When you see somebody hurling through the air live on stage, it’s very different from seeing it on a screen. We can also play around with how events are presented. For example, when Jacob meets Marlena, he first falls in love with her skill in working with an animal in pain. In the movie, you would see a literal horse, but in the theatre, we can abstract that event and use puppetry and music and an aerialist to turn it into a circus act. Our puppets and animals are seen through the prism of Jacob’s memory.

Paul Alexander Nolan and the cast of Water for Elephants. Photo by Matthew Murphy.
Paul Alexander Nolan and the cast of Water for Elephants. Photo by Matthew Murphy.

You’ve assembled an amazing cast of musical theater performers and circus pros. How have those two worlds come together?

Our mantra is “We are one company.” The people who sing and dance participate in some circus skills, and our circus corps sings and dances. There’s a level of humility and grace in our company because everybody is working a little bit outside their lane, everybody is able to shine on stage, and everybody takes care of one another.

Let’s brag a bit about your four leading actors, all of whom are perfectly cast and share great chemistry.

Grant Gustin made a name for himself on television [in The Flash and Glee], but he belongs to the theater. He has the most shimmering voice, he’s a beautiful dancer, and his willingness to explore Jacob’s vulnerability is so inspiring to watch. Izzy [McCalla] is another brave, willing actor — she’s doing a routine on a trapeze! — and she’s also a beautiful singer and dancer with a giant heart. Paul Alexander Nolan [as August, Marlena’s circus owner husband] is excellent at playing a baddie, but he’s a softy underneath, which is perfect for August. And Gregg Edelman [as Mr. Jankowski] is able to tap into the vulnerability of an older man who is not just reliving his past, but making a decision about his future. I adore them all.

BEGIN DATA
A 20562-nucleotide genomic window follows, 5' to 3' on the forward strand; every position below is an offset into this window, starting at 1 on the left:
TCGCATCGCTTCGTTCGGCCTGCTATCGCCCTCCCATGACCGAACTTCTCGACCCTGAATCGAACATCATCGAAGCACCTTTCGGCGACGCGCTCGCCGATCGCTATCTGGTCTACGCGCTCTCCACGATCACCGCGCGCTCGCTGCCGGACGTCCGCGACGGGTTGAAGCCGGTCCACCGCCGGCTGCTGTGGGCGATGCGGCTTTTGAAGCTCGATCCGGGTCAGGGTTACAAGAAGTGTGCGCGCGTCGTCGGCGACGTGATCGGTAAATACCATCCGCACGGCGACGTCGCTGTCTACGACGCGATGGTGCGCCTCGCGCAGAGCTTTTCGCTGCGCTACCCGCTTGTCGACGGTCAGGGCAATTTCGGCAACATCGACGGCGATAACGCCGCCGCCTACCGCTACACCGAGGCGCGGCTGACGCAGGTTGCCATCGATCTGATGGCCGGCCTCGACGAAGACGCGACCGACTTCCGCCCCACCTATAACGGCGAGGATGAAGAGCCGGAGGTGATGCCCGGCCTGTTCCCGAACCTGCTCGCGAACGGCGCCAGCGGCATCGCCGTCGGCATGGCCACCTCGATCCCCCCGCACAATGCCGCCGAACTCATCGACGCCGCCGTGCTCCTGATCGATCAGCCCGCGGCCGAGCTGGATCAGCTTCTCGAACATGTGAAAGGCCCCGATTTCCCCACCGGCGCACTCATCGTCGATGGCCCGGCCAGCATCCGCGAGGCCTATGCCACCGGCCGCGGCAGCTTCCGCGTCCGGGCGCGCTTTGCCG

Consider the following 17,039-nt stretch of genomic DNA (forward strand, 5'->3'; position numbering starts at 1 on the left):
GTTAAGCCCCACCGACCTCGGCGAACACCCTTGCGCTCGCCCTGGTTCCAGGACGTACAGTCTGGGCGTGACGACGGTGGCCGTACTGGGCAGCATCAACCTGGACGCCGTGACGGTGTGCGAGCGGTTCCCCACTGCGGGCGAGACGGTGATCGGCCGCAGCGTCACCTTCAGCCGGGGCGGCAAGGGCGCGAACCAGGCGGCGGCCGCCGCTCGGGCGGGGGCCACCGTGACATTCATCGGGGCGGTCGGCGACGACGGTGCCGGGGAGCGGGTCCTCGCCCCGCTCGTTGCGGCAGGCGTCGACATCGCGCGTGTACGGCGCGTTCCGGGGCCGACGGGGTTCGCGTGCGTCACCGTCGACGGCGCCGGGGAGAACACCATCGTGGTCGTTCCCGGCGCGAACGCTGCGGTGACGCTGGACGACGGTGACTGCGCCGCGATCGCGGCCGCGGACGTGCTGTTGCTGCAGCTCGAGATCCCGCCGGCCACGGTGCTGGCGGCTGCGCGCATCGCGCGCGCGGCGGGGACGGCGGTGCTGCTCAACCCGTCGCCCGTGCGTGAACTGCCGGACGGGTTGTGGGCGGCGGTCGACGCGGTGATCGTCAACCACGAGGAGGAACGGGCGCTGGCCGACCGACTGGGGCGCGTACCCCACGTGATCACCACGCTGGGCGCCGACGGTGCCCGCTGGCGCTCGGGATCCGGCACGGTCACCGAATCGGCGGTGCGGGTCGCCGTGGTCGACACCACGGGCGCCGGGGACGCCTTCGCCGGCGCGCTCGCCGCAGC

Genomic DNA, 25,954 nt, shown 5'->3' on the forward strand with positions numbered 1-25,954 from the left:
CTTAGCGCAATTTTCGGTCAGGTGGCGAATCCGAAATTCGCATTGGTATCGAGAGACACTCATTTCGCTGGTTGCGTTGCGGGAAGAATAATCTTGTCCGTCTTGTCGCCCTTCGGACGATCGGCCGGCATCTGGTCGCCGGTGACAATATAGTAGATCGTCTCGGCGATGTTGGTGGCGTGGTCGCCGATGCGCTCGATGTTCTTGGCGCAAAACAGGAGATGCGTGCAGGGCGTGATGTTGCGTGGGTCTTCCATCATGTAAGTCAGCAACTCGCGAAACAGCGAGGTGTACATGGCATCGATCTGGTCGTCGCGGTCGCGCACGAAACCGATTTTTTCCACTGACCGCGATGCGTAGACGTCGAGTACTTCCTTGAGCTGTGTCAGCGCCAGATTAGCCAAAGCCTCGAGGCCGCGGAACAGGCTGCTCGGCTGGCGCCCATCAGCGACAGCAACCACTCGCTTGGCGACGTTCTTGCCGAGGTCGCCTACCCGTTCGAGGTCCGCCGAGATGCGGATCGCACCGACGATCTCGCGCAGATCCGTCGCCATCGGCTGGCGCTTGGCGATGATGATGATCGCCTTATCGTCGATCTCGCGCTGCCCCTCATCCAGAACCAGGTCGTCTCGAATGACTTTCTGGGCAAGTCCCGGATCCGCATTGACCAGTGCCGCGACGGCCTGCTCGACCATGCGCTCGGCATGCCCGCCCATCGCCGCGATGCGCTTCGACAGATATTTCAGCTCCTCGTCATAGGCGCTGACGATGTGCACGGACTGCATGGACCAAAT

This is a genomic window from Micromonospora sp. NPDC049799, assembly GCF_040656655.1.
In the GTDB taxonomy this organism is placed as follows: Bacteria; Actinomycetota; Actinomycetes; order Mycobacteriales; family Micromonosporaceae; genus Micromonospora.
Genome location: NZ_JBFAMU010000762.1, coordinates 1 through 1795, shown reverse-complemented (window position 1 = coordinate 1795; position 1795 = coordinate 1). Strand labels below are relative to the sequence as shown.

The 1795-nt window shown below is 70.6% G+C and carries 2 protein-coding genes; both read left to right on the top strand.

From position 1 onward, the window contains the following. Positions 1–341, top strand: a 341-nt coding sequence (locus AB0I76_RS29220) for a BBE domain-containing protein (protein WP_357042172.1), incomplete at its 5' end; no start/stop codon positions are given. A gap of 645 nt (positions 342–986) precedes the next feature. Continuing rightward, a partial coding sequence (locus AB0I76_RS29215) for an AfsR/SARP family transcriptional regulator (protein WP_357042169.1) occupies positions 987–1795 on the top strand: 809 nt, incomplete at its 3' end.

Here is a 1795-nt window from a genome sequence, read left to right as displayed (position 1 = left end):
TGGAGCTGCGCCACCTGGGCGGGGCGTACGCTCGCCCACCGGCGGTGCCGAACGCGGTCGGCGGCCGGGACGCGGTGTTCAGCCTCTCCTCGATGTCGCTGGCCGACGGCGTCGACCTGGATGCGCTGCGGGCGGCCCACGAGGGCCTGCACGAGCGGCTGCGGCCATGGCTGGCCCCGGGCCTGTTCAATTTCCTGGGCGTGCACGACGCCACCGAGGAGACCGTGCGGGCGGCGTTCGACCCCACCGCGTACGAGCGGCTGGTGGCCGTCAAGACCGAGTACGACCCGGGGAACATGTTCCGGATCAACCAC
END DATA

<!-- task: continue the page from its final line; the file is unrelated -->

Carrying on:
What do you love about the show’s score [by seven members of the PigPen Theatre Co. collective] and book [by three-time Tony nominee Rick Elice]?

PigPen have created a score that feels influenced by music the circus would have picked up making its way across the country. You’ve got a little bit of New Orleans jazz, songs people are singing to each other while raising a tent, soaring ballads — it’s no small feat. Rick took the key details from Sara Gruen’s story and expanded them in a way that fits the theatrical landscape, which is a challenge in a musical with so many big events.

The cast of Water for Elephants. Photo by Matthew Murphy.
The cast of Water for Elephants. Photo by Matthew Murphy.

What’s it been like to see the show come to life at the Imperial Theatre?

The thing that really pleases me is seeing kids in the audience. The other day, I watched this boy whose eyes lit up when we were talking about the elephant. I’ve been surprised that people actually scream at the end of Act One. I haven’t experienced that before, and I love it!

What do you hope audiences will feel when they see Water for Elephants?

I want our audiences to have a blast! I want them to feel moved in all the right ways — I want the energy to change in the room, I want them to gasp with delight, and I want them to care about our characters. I want them to forget about life and be immersed in this beautiful, joyful story.

Learn More About Water for Elephants